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Orator speaks truth to power

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Liberia’s 172nd Independence Day Orator, Nobel Laureate Leymah Gbowee spoke truth to power on Friday when she delivered the country’s Independence’s Day message, requesting government officials to walk their talks.

“Mr. President, members of the 54th Legislature, members of the Judiciary, members of the cabinet – the fight against corruption is not in words, it is in action,” the Orator says.

“You all must walk your talk. You cannot preach against corruption and fail to declare your assets or keep it locked up when declared. Show us what you came with so that in a few years if you have acquired two houses, we will know that you already had those resources,” she suggests.

At the invitation of President George Manneh Weah, six visiting African Presidents in persons of Burkina Faso’s Roch Mar Christian Kabore; Nigeria’s Mahammadu Buhari; Ivory Coast’s Alassane Dramane Ouattara; Senegal’s Macky Sall; Sierra Leone’s Julius Maada Bio and Guinea’s Alpha Conde graced the ceremony.

Former Liberian President Ellen Johnson – Sirleaf and members of the diplomatic corps attended the event.

Further, Madam Gbowee stresses the need to address Liberia’s harsh economic conditions as families barely find food, pay their children’s school fees or buy basic necessities.

She laments that the young people here are feeling hopeless while the ruling establishment and the opposition continue to argue about who is right.

Madam Gbowee cautioned that the country cannot continue to conduct business as it did since 1847 while the children’s futures are being mortgaged and natural resources are being sold to people who have no development agenda for the County.

She notes that drug addiction has taken over the country, and education is perceived as a mess by both sides of the divide.

“While Ruling Position and Opposition go at each other’s throats, our children’s futures are being mortgaged, natural resources are sold to those who have no development plan for the Republic of Liberia,” she says.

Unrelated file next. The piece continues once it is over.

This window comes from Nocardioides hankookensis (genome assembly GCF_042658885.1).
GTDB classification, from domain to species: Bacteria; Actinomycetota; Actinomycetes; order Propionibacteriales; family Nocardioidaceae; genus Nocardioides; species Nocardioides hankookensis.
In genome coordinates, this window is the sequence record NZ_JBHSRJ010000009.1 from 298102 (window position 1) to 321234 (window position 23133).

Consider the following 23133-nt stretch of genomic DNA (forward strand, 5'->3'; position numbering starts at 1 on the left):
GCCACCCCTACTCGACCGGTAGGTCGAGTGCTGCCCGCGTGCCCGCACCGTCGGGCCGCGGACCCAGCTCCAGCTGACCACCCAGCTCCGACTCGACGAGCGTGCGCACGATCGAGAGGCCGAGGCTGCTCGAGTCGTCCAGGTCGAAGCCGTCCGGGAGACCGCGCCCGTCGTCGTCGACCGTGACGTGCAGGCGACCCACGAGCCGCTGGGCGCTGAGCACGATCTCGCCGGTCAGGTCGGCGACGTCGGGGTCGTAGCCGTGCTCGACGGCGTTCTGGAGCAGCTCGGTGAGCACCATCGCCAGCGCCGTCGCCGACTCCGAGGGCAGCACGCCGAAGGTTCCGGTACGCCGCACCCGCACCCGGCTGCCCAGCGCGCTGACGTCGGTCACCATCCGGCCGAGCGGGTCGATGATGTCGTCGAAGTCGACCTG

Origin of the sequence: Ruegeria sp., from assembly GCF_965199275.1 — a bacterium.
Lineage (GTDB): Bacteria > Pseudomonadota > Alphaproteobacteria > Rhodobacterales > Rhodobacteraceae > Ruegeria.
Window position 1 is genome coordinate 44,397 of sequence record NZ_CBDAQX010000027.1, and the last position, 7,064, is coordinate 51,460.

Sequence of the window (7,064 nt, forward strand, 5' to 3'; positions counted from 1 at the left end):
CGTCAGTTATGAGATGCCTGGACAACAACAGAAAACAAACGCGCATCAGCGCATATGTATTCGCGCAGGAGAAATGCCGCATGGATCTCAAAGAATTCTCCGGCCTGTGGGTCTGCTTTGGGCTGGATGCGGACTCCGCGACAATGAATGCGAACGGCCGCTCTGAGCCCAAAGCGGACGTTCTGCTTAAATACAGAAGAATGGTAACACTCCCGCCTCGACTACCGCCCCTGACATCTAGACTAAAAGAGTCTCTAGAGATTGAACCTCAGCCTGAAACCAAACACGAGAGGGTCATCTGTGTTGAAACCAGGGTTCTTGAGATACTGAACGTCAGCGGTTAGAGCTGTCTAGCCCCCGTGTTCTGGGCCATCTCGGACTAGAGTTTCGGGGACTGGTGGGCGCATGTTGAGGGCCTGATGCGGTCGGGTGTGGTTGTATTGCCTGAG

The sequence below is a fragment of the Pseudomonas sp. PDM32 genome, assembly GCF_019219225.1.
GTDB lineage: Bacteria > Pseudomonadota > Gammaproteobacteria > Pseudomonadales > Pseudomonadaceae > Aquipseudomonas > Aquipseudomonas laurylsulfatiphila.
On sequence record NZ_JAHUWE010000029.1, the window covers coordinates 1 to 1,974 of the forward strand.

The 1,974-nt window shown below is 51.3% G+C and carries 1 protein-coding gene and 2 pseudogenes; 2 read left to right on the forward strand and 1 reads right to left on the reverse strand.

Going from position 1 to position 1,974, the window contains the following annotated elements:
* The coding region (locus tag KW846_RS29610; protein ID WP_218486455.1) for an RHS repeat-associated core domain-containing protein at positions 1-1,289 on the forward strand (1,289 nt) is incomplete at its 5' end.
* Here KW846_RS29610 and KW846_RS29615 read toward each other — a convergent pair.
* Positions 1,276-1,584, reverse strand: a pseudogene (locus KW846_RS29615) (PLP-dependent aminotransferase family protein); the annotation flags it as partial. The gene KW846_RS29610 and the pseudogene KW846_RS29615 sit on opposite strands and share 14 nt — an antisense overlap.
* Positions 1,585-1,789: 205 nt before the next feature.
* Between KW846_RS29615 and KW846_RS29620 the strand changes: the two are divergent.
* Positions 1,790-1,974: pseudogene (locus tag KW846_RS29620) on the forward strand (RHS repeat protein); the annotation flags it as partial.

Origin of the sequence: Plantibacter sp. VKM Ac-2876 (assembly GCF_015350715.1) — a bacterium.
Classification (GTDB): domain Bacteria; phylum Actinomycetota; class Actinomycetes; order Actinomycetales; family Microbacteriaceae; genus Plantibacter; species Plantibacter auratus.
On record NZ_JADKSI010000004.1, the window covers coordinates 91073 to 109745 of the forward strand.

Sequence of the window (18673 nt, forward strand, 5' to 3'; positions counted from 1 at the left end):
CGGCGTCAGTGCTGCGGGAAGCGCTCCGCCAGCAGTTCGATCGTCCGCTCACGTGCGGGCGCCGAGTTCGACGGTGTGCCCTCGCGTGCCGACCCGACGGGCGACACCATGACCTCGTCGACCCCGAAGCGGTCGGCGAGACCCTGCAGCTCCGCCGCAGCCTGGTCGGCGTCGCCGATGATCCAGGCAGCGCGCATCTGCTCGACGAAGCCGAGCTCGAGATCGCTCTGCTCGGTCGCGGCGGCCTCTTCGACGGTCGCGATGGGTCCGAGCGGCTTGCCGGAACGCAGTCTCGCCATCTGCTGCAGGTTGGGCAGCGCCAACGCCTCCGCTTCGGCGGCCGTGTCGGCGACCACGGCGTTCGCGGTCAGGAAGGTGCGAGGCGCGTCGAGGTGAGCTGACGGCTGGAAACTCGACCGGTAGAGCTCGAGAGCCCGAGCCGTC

Madam Gbowee observes that truth has evaded Liberians, noting that they lie to gain prominence, position of authority, lie about lifestyle and what one owns and do not have.

From generation to generation, Madam Gbowee notes that Liberian leaders have been fooled by religious and traditional leaders.

According to the 172nd National Orator, Bishops have become partisans, turning the scriptures and prophecies to suit the political parties of their kind.

Pastors and Imams have become praise – singers, traditional leaders repeatedly twist the cultural practices to please the powerful few, Madam Gbowee laments.

According to her, they give unmerited traditional title to individuals who do not deserve it.

She warns that Liberia is not a political party, but a nation for all Liberians, suggesting the need to recognize that all citizens are part of this society.

In special remarks, President Weah expressed appreciation to Madam Gbowee for her inspiring and thoughtful address which he says has given new insights into the importance of peace in the nation and renewed hopes for a better Liberia.

President Weah recommits that Liberians’ togetherness will encompass the peace and prosperity of all citizens.

He assures that the presence of justice will be evident as his government advances the nation with the involvement of all.

“We will face the challenges, but let us not be overwhelmed,” he says.

He urges that all must be done within the powers of Liberians to continue to plant the seeds of unity, maintain peace and reconcile the nation and its people.

In consideration of their enormous contributions to the cause of humanity, especially to Liberia, President Weah decorated with high distinctions visiting Presidents Roch Mar Christian Kabore of Burkina Faso; Mahammadu Buhari of Nigeria; Macky Sall of Senegal; Julius Maada Bio of Sierra Leone and Prof. Alpha Conde of Guinea.
Ivory Coast’s Ouattara had earlier been honored during the term of former President Sirleaf.By Winston W. Parley

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